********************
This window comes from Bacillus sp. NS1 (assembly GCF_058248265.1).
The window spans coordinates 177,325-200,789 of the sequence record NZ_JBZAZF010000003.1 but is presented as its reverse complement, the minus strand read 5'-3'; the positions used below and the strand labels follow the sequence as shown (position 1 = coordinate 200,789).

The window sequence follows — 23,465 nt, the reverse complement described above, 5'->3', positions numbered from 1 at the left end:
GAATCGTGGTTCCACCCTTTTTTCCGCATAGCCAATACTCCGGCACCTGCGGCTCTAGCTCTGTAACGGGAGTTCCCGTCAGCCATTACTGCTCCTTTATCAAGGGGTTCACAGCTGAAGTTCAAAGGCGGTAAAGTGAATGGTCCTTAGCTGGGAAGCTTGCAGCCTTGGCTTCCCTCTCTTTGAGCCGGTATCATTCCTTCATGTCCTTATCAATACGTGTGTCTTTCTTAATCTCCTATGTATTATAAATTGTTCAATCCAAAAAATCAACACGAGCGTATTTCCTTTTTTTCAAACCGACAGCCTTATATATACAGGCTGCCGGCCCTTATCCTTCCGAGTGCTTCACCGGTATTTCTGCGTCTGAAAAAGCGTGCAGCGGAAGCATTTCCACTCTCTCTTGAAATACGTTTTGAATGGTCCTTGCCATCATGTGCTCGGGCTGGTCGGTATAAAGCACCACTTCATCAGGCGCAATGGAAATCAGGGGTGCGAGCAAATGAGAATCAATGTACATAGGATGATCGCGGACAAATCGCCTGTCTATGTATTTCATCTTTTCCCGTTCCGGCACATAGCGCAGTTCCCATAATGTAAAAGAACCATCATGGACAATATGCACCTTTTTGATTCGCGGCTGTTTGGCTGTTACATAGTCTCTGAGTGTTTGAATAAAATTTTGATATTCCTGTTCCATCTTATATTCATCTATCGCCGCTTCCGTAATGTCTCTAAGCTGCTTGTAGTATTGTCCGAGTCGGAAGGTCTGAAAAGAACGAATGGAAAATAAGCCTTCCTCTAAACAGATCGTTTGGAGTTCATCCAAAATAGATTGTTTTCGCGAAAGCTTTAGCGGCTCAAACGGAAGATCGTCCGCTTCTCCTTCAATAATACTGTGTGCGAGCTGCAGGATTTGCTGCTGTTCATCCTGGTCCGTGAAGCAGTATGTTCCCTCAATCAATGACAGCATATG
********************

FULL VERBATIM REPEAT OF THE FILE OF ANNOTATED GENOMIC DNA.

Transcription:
This window comes from Bacillus sp. NS1 (assembly GCF_058248265.1).
The window spans coordinates 177,325-200,789 of the sequence record NZ_JBZAZF010000003.1 but is presented as its reverse complement, the minus strand read 5'-3'; the positions used below and the strand labels follow the sequence as shown (position 1 = coordinate 200,789).

The window sequence follows — 23,465 nt, the reverse complement described above, 5'->3', positions numbered from 1 at the left end:
GAATCGTGGTTCCACCCTTTTTTCCGCATAGCCAATACTCCGGCACCTGCGGCTCTAGCTCTGTAACGGGAGTTCCCGTCAGCCATTACTGCTCCTTTATCAAGGGGTTCACAGCTGAAGTTCAAAGGCGGTAAAGTGAATGGTCCTTAGCTGGGAAGCTTGCAGCCTTGGCTTCCCTCTCTTTGAGCCGGTATCATTCCTTCATGTCCTTATCAATACGTGTGTCTTTCTTAATCTCCTATGTATTATAAATTGTTCAATCCAAAAAATCAACACGAGCGTATTTCCTTTTTTTCAAACCGACAGCCTTATATATACAGGCTGCCGGCCCTTATCCTTCCGAGTGCTTCACCGGTATTTCTGCGTCTGAAAAAGCGTGCAGCGGAAGCATTTCCACTCTCTCTTGAAATACGTTTTGAATGGTCCTTGCCATCATGTGCTCGGGCTGGTCGGTATAAAGCACCACTTCATCAGGCGCAATGGAAATCAGGGGTGCGAGCAAATGAGAATCAATGTACATAGGATGATCGCGGACAAATCGCCTGTCTATGTATTTCATCTTTTCCCGTTCCGGCACATAGCGCAGTTCCCATAATGTAAAAGAACCATCATGGACAATATGCACCTTTTTGATTCGCGGCTGTTTGGCTGTTACATAGTCTCTGAGTGTTTGAATAAAATTTTGATATTCCTGTTCCATCTTATATTCATCTATCGCCGCTTCCGTAATGTCTCTAAGCTGCTTGTAGTATTGTCCGAGTCGGAAGGTCTGAAAAGAACGAATGGAAAATAAGCCTTCCTCTAAACAGATCGTTTGGAGTTCATCCAAAATAGATTGTTTTCGCGAAAGCTTTAGCGGCTCAAACGGAAGATCGTCCGCTTCTCCTTCAATAATACTGTGTGCGAGCTGCAGGATTTGCTGCTGTTCATCCTGGTCCGTGAAGCAGTATGTTCCCTCAATCAATGACAGCATATG